Carry on Killing

Andy Serkis and Simon Pegg in Burke and Hare (2010)

In the city of Edinburgh rival surgeons, the old school Dr Monroe (Tim Curry) and the more forward thinking Dr Knox (Tom Wilkinson), vie for the recently dead from the hangman's noose. But Dr. Monroe has an order passed which leaves Dr. Knox with just maggot riddled corpses dug up from graves which is now getting harder to obtain due to Captain Tam McLintoch's (Ronnie Corbett) militia who patrol the city's graveyards. When William Burke (Simon Pegg) and William Hare (Andy Serkis), a couple of wheeler dealers from Ireland, find themselves with a body to dispose of they are pointed in the direction of Dr. Knox who offers to reward them handsomely if they can bring him more fresh bodies.

Both Simon Pegg and Andy Serkis have featured in some memorably enjoyable movies but it isn't a case that all they touch turns to gold. Take "Burke and Hare" which is directed by none other than John Landis; this movie looks like it should be a lot of fun, a riot of comedy but in the end it just doesn't quite work and you despite being an okay movie you end up feeling disappointed because it wasn't as good as it should be even feeling like it could have worked as a Carry on movie.

Isla Fisher in Burke and Hare (2010)

So what went wrong? Well making Burke and Hare a couple of Irish rogues who chance their hand like a couple of Del Boy characters is surprisingly not that entertaining. Nor is a subplot surrounding Burke's girlfriend Ginny wanting to put on the first all female production of Macbeth with her prostitute friends. And the trouble is that the dialogue doesn't really deliver the laughs either and you find yourself constantly waiting for something funny to be said but it never comes.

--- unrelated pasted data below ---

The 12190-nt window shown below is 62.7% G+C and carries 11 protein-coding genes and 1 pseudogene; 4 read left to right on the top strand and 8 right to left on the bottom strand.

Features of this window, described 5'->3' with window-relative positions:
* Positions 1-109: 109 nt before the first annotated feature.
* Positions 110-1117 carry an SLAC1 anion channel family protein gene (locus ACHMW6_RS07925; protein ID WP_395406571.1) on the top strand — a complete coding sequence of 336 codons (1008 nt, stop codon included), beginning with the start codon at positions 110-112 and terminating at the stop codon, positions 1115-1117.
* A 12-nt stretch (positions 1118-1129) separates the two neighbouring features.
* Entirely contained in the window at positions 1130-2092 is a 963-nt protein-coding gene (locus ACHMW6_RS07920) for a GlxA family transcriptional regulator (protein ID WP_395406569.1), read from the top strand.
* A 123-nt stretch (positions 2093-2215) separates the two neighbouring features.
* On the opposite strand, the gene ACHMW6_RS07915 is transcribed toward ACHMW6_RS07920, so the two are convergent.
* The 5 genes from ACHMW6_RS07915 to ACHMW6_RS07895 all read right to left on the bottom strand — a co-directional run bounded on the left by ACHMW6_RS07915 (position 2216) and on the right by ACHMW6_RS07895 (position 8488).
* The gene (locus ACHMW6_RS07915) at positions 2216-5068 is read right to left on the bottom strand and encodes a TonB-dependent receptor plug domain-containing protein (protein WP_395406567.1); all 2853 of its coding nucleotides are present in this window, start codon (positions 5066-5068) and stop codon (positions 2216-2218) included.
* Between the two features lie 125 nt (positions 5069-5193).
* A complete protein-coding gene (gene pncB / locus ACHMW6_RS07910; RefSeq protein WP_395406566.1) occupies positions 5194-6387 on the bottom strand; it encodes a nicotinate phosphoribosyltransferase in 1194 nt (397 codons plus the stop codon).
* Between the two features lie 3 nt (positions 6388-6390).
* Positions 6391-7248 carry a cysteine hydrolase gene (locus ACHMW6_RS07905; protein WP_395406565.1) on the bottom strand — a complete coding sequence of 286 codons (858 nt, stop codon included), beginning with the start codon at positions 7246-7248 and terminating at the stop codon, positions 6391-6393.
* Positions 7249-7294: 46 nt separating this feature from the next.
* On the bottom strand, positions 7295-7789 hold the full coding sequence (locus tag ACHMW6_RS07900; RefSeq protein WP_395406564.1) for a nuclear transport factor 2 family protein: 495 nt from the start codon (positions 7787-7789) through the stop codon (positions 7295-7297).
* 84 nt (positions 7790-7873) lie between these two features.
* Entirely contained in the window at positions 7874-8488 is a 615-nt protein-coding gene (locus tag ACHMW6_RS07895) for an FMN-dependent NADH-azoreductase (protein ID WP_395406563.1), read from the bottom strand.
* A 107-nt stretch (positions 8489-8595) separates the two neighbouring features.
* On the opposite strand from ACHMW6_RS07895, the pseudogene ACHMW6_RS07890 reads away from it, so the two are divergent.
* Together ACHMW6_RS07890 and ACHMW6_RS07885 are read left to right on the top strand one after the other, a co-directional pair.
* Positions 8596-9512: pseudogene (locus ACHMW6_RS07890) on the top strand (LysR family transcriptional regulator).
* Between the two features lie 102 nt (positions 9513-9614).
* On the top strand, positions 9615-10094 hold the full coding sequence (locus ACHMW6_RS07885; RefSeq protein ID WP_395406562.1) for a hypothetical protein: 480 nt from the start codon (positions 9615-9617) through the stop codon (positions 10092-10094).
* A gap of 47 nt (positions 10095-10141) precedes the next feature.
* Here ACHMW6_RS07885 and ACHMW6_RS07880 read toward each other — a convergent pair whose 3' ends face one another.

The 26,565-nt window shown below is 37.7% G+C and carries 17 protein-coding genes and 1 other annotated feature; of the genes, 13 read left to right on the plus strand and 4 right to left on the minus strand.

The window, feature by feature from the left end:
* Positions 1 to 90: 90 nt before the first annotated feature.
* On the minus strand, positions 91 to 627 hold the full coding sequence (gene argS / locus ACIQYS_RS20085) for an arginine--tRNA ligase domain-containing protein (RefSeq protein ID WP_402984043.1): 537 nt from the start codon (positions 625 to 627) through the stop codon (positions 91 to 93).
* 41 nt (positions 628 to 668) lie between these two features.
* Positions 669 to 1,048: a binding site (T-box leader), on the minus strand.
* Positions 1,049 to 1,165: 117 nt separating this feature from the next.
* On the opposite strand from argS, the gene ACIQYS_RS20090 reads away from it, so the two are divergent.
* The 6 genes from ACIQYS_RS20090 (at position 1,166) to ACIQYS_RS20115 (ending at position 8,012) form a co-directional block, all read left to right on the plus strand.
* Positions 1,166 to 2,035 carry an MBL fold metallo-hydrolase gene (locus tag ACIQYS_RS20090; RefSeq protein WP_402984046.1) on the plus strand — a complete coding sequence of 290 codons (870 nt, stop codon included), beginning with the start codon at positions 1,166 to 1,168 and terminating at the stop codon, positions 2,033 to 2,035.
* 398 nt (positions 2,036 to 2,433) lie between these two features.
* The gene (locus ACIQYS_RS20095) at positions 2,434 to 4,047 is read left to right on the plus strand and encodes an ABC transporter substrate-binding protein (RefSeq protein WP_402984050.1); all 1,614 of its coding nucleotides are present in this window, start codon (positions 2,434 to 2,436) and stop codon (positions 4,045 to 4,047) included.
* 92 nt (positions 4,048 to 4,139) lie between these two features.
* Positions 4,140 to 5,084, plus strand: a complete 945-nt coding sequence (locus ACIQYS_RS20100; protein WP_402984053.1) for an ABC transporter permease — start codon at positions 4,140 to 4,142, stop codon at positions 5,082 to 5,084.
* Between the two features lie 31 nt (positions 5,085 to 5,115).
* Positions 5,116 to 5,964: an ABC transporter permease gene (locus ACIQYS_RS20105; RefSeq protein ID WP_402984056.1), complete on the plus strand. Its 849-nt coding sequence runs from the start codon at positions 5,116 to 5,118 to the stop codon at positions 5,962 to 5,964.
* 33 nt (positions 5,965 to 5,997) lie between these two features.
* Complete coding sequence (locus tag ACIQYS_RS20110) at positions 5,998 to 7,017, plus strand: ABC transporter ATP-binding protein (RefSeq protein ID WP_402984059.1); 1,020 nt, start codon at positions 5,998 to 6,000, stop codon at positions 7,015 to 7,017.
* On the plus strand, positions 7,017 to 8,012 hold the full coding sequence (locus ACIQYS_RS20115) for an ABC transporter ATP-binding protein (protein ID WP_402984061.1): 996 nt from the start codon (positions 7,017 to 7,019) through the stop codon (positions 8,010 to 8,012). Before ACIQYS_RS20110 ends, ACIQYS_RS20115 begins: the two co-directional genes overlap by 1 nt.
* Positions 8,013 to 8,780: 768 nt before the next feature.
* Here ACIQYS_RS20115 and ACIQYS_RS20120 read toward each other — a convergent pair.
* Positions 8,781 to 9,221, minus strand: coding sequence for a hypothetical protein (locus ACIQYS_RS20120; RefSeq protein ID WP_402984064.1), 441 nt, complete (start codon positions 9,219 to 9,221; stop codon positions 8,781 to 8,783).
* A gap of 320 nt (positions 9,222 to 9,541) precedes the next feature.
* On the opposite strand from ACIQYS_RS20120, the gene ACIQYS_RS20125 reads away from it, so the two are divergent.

But "Burke and Hare" is not without its laughs and the visual humour is where it works best from old jokes like a woman walking in to see Hare examining Burke's backside after he has been hit with buck shot to more macabre scenes such as an elaborate one involving Dr. Knox trying to map out the inner workings of the body. That is another strong point as the comically graphic nature of the movie provides plenty of comical shocks. On the subject of the comical shocks I am going to say the broad accents are intentionally over the top to be more comical rather than realistic with plenty of familiar faces such as Bill Bailey and Paul Whitehouse showing up in small parts. There are even small parts for other movie makers like Michael Winner and Ray Harryhausen.

What this all boils down to is that if you turned the volume down and just watched "Burke and Hare" it might work as it is the visual gags which make the movie. Unfortunately the dialogue and the actual story end up letting it down and so despite a very impressive cast it ends up ordinary.

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